In India, Gaps in Learning Start Early
Number four on the United Nation’s Sustainable Development Goals is to address the global learning crisis by ensuring that children everywhere understand the basics of reading and math by 2030.
Pauline Rose, Professor of International Education and Director of the Research for Equitable Access and Learning Centre at Cambridge, describes the challenges involved and the path to making quality education a reality.
“Evidence from around the world is clear: the children who encounter learning difficulties early on, face an uphill struggle to catch up. Learning inequalities are visible before children start school, and these inequalities often widen during the school years.”
Those learning inequalities are greatly affected by household wealth, as poorer children miss out on opportunities that could lift them from poverty.
Rose cites Pratham’s Annual Status of Education Report (ASER) as an important tool in collecting data to inform communities and governments about what primary school students are actually learning.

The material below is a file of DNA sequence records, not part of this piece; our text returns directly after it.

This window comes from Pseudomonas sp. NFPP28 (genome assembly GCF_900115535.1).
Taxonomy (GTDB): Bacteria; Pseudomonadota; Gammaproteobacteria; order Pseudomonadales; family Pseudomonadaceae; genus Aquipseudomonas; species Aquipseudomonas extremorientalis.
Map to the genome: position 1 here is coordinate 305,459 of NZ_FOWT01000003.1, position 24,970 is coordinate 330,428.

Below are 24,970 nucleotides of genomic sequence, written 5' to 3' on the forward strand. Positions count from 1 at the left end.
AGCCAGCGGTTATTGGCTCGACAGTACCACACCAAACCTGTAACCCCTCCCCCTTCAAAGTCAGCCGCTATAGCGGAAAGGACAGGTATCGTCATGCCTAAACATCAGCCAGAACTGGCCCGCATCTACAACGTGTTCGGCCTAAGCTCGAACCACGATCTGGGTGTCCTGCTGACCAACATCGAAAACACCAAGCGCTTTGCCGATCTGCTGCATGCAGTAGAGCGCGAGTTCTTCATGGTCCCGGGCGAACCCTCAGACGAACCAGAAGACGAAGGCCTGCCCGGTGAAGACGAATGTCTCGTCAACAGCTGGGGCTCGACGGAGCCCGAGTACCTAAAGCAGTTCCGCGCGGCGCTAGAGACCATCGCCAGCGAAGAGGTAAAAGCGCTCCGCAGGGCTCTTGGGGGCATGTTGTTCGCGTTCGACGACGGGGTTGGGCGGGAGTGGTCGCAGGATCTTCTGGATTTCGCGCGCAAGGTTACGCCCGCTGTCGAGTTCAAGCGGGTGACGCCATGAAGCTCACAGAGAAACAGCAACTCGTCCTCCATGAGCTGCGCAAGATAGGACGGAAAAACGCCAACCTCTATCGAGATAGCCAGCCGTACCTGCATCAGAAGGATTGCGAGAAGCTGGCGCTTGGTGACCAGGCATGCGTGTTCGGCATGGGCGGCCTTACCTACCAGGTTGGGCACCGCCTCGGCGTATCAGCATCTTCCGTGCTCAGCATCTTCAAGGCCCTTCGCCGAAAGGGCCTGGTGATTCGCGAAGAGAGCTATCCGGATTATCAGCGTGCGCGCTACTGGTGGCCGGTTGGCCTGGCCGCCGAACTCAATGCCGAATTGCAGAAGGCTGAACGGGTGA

“Collecting data … is crucial to effecting change. It requires tracking of progress of children’s ability to perform simple tasks in reading and mathematics from a young age, especially for children coming from disadvantaged backgrounds who are least likely to be learning.”
ASER’s low-cost approach of using simple tools and trained volunteers makes it easy to implement in poor countries, and the information is vital to helping policymakers identify solutions toward addressing the socioeconomic disadvantages early on.
“In the absence of information in the early years, we will only find out once it is too late,” remarks Rose.
Read the full article at the UNICEF blog.